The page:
Man involved in violent Shuswap home invasion sentenced to four years | iNFOnews | Thompson-Okanagan's News Source

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Man involved in violent Shuswap home invasion sentenced to four years


KAMLOOPS - A man involved in a violent home invasion where a woman with terminal cancer was left with a broken nose and had several valuable items stolen from her property has been sentenced to four years in federal prison.

Robert Christopher Bomba, 38, was one of three perpetrators who held the woman at gunpoint last fall in Sicamous. Bomba was sentenced today, Sept. 10, by Justice Len Marchand while the two other perpetrators remain at large, their identities still unknown.

It appears the home invasion was a case of mistaken identity on the part of Bomba and his companions, according to Marchand.

"(The complainant) has no idea why her house was targeted. There is no evidence to suggest she or (her spouse) had any unpaid debt to anyone prone to collect unpaid debts through violence," Marchand said. 

READ MORE: Violent Shuswap home invasion suspect suing for 'emotional trauma' suffered in prison

Bomba was charged with multiple offences including unlawful confinement, disguising face with an intent to commit an offence, assault causing bodily harm, break and enter, use of an imitation firearm, possession of stolen property more than $5,000 and breaching a probation order.

He pleaded guilty on only two charges: break and enter to commit an indictable offence and using an imitation firearm to commit an indictable offence.

On October 24, 2018, the 60-year-old victim was home alone when she heard a diesel truck pull up to her property. She thought it was her partner who had returned home from work.

“(The complainant) went outside to discover two men and a woman carrying what appeared to be firearms and wearing bandanas covering their faces,” Marchand said.

One of the men was Bomba.

The unidentified man pushed the victim back into her residence and terrorized her while Bomba and the female suspect ransacked her house.

“Specifically, the unidentified man held his firearm to (the complainant’s) head and told her (that) her old man owed his boss money,” Marchand said.

The man threatened to kill the victim and kicked her in the forehead when she refused to tell her where the money was.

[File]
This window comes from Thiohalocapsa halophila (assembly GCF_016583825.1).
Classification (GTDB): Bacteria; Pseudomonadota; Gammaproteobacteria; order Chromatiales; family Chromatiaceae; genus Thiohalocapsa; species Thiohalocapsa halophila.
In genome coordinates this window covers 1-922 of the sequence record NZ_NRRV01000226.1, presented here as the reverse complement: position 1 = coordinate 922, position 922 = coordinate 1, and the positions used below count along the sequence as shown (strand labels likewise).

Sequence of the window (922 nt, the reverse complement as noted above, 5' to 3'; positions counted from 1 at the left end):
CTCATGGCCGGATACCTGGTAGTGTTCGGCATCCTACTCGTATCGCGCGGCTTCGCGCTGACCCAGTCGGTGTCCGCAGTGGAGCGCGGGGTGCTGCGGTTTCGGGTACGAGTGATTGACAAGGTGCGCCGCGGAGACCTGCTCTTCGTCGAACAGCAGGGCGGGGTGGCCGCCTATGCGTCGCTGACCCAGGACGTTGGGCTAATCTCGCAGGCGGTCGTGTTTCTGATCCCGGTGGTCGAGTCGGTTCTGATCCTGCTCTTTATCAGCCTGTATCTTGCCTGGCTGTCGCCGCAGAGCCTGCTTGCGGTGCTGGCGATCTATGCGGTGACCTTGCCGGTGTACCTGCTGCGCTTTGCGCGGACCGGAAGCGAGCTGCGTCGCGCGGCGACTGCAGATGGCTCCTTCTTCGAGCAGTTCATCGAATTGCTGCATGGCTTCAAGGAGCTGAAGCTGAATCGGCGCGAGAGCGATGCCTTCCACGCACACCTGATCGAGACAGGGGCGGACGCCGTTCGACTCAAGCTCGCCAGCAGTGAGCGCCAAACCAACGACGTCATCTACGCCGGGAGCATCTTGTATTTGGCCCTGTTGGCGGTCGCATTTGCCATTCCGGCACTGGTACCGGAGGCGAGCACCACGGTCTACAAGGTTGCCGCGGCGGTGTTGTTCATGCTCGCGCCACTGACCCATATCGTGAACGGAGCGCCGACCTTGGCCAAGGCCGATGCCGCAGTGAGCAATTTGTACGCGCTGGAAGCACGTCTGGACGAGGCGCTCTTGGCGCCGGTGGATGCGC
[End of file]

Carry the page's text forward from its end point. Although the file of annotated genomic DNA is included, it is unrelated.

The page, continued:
“(The complainant) believed Mr. Bomba condoned and or encouraged the unidentified man’s threats of violence. Mr. Bomba denied these allegations and the Crown did not produce evidence to prove them,” Marchand said.

When the female suspect heard movement coming from outside, the trio left taking with them a number of valuable household items including irreplaceable family heirlooms. These items were never recovered.

For an unknown reason, Bomba turned briefly with his bandana lowered towards cameras installed in the home. These cameras captured still images of him, Marchand said. 

“Those images were the only evidence that captured Mr. Bomba’s identity,” Marchand said, adding the victim was not able to identify the other two perpetrators.

They were wearing gloves and did not leave fingerprints and did not leave behind any other DNA, Marchand said. 

As a result of the incident, the victim of the home invasion suffers from constant headaches, nightmares and anxiety, Marchand said.

She has lost her sense of smell and still fears the other two perpetrators that remain at large may come back. Since the incident, the victim and her spouse have relocated from Sicamous.

She has also experienced significant financial loss associated with the robbery of her home.

Court heard a brief history of Bomba’s upbringing and criminal history. He grew up mainly in British Columbia and has 32 previous criminal convictions, most of them associated to property crime and breaches of court orders.

Bomba’s father died when he was eight years old and he was raised by his mother who had a number of boyfriends who would often use alcohol and drugs in front of him.

Court heard Bomba became desensitized by use of substances at an early age which started his own path of addictions. It started with cannabis and cocaine in his youth and then eventually he began using opioids and crystal meth as an adult.

Bomba expressed remorse in court stating he regretted his actions and the harm experienced by his victim.

Since being in custody, Bomba has taken steps to address his addiction issues including attending narcotics anonymous meetings and alcoholics anonymous meetings.

Bomba has been in custody since his arrest in October of 2018. After taking into account the time he has already served while in custody, he will have nearly three years left to serve.

He also received a lifetime firearm prohibition.

Crown counsel entered a stay of proceeding on the other charges meaning they will not continue with prosecution at this time. 

To contact a reporter for this story, email Karen Edwards or call (250) 819-3723 or email the editor. You can also submit photos, videos or news tips to the newsroom and be entered to win a monthly prize draw.

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